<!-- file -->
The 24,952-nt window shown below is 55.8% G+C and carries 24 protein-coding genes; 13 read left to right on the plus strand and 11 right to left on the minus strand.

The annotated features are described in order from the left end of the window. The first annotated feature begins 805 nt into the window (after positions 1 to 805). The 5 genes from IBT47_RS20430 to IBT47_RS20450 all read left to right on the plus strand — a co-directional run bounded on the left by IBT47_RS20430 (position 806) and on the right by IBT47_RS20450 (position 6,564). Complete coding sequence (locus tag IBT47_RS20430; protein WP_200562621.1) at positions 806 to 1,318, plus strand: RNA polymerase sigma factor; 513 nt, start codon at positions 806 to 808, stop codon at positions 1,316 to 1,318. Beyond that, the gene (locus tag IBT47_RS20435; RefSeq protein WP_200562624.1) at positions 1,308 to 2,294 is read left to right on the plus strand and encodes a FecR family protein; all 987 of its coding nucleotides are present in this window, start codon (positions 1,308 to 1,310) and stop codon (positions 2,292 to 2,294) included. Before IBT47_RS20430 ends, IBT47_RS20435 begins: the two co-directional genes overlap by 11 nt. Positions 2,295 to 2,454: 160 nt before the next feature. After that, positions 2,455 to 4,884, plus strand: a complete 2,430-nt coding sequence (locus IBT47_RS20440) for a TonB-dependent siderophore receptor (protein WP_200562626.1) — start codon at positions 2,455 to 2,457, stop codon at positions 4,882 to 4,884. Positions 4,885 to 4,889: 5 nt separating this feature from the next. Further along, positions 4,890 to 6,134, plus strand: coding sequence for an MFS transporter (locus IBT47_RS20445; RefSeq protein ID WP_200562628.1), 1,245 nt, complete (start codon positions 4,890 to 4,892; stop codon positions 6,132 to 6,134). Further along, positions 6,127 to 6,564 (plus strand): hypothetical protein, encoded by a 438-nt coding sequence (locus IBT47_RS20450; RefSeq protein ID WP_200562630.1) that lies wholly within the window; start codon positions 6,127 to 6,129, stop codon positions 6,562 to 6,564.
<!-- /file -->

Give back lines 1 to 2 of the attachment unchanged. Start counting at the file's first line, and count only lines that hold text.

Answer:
The 24,952-nt window shown below is 55.8% G+C and carries 24 protein-coding genes; 13 read left to right on the plus strand and 11 right to left on the minus strand.

The annotated features are described in order from the left end of the window. The first annotated feature begins 805 nt into the window (after positions 1 to 805). The 5 genes from IBT47_RS20430 to IBT47_RS20450 all read left to right on the plus strand — a co-directional run bounded on the left by IBT47_RS20430 (position 806) and on the right by IBT47_RS20450 (position 6,564). Complete coding sequence (locus tag IBT47_RS20430; protein WP_200562621.1) at positions 806 to 1,318, plus strand: RNA polymerase sigma factor; 513 nt, start codon at positions 806 to 808, stop codon at positions 1,316 to 1,318. Beyond that, the gene (locus tag IBT47_RS20435; RefSeq protein WP_200562624.1) at positions 1,308 to 2,294 is read left to right on the plus strand and encodes a FecR family protein; all 987 of its coding nucleotides are present in this window, start codon (positions 1,308 to 1,310) and stop codon (positions 2,292 to 2,294) included. Before IBT47_RS20430 ends, IBT47_RS20435 begins: the two co-directional genes overlap by 11 nt. Positions 2,295 to 2,454: 160 nt before the next feature. After that, positions 2,455 to 4,884, plus strand: a complete 2,430-nt coding sequence (locus IBT47_RS20440) for a TonB-dependent siderophore receptor (protein WP_200562626.1) — start codon at positions 2,455 to 2,457, stop codon at positions 4,882 to 4,884. Positions 4,885 to 4,889: 5 nt separating this feature from the next. Further along, positions 4,890 to 6,134, plus strand: coding sequence for an MFS transporter (locus IBT47_RS20445; RefSeq protein ID WP_200562628.1), 1,245 nt, complete (start codon positions 4,890 to 4,892; stop codon positions 6,132 to 6,134). Further along, positions 6,127 to 6,564 (plus strand): hypothetical protein, encoded by a 438-nt coding sequence (locus IBT47_RS20450; RefSeq protein ID WP_200562630.1) that lies wholly within the window; start codon positions 6,127 to 6,129, stop codon positions 6,562 to 6,564.